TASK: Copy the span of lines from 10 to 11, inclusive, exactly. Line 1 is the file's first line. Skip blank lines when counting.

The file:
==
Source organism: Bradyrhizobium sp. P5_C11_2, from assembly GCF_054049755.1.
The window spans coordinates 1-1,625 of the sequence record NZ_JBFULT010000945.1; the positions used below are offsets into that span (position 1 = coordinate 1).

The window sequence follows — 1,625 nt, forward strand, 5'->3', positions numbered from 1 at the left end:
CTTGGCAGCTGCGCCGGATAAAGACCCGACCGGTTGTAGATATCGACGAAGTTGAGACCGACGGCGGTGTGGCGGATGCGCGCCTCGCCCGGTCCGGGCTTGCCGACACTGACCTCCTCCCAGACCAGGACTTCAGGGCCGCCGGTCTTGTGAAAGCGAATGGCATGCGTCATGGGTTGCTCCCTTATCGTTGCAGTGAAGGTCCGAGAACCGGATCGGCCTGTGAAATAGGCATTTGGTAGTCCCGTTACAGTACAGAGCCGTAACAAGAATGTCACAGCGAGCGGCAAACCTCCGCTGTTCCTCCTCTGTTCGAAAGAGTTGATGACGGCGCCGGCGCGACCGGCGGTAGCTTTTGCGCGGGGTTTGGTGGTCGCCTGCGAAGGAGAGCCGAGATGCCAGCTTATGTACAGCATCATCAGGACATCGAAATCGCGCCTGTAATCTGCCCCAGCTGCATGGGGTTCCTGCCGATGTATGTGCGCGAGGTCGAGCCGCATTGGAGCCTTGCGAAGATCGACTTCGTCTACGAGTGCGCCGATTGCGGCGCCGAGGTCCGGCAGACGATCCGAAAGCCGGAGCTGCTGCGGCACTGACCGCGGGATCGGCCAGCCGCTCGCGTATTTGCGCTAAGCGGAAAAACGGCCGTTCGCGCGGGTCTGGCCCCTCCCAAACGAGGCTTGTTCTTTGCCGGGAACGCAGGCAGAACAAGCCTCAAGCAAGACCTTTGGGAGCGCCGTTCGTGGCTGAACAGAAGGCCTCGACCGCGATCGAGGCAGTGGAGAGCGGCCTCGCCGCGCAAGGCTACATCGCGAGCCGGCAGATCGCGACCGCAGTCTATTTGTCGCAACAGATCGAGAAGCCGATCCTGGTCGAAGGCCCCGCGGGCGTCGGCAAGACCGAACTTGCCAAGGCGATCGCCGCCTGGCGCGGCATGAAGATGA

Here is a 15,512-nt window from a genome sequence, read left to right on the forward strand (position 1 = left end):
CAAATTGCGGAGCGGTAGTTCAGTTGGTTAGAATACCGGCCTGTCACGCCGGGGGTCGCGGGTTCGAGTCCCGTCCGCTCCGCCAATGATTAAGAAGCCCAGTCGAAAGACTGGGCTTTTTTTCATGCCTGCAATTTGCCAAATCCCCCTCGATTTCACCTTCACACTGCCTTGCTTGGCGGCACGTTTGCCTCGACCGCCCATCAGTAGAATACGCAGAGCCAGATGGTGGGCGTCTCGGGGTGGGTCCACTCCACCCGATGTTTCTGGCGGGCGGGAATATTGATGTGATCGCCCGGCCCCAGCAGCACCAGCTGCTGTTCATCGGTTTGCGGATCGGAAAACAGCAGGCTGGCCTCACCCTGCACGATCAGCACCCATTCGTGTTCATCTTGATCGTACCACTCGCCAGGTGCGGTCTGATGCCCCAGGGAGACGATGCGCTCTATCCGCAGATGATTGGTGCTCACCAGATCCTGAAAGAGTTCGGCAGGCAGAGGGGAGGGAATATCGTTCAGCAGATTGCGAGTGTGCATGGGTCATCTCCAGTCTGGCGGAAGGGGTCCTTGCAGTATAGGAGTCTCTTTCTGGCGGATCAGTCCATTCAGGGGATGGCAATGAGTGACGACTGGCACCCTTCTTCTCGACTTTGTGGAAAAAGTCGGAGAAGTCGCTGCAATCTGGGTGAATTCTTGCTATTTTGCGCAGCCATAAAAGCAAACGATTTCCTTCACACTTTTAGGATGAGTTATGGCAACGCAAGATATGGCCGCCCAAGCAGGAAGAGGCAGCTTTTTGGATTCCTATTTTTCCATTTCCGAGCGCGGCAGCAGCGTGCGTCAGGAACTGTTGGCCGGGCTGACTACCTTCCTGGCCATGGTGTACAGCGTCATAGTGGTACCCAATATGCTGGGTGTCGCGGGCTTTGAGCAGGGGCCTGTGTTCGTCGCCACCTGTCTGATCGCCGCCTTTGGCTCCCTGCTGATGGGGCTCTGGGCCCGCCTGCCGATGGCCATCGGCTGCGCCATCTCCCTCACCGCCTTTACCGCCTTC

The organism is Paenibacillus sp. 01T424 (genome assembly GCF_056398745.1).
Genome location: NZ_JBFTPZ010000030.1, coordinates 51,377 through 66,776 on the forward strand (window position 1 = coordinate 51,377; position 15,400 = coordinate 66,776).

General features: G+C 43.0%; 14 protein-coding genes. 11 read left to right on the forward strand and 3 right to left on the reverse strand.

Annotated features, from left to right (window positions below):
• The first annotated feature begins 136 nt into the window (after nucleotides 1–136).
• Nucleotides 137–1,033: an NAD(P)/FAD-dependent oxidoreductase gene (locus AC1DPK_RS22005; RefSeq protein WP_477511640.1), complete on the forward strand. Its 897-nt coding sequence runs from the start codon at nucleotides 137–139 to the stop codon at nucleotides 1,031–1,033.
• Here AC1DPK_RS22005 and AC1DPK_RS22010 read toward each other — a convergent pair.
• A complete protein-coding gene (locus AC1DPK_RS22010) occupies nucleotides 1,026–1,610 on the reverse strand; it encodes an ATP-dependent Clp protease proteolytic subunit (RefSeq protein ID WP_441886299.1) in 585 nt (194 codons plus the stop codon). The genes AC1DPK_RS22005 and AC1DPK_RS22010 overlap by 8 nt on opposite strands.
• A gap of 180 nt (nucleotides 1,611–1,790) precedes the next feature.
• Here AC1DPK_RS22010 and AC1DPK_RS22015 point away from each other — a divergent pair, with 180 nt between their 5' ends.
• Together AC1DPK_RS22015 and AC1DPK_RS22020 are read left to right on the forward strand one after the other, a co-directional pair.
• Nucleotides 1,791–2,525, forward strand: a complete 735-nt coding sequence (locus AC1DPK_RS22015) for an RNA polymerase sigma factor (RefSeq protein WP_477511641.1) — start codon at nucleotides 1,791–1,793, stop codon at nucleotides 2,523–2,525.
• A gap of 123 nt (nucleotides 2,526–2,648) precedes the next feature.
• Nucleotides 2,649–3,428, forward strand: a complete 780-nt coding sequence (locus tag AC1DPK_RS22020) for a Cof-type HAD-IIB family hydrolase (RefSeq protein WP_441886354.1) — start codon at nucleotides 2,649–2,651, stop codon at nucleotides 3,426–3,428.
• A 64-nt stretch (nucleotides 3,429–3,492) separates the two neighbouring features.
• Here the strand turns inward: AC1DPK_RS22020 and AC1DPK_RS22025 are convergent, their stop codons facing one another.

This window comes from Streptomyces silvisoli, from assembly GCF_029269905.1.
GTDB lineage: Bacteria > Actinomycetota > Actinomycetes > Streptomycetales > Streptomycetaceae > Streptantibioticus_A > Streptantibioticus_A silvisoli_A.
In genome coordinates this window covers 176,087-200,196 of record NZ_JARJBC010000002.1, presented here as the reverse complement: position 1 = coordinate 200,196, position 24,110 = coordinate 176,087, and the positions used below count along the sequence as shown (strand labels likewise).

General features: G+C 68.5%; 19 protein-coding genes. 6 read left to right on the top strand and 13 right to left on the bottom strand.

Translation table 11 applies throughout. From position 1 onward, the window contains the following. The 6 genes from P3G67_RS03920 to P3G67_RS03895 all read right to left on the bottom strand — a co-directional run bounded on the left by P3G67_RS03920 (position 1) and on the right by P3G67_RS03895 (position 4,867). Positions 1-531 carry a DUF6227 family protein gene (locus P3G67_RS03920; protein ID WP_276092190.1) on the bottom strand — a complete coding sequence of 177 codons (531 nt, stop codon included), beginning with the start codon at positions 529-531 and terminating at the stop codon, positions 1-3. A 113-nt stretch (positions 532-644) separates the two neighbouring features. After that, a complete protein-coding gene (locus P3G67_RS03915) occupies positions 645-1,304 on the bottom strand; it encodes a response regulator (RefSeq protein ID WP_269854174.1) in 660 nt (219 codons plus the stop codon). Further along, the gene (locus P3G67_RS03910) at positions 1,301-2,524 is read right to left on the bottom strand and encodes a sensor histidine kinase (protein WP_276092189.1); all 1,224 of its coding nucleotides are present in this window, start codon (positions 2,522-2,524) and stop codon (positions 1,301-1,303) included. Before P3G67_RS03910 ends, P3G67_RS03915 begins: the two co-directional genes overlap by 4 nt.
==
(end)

Annotated features, from left to right (window positions below):
• The first annotated feature begins 136 nt into the window (after nucleotides 1–136).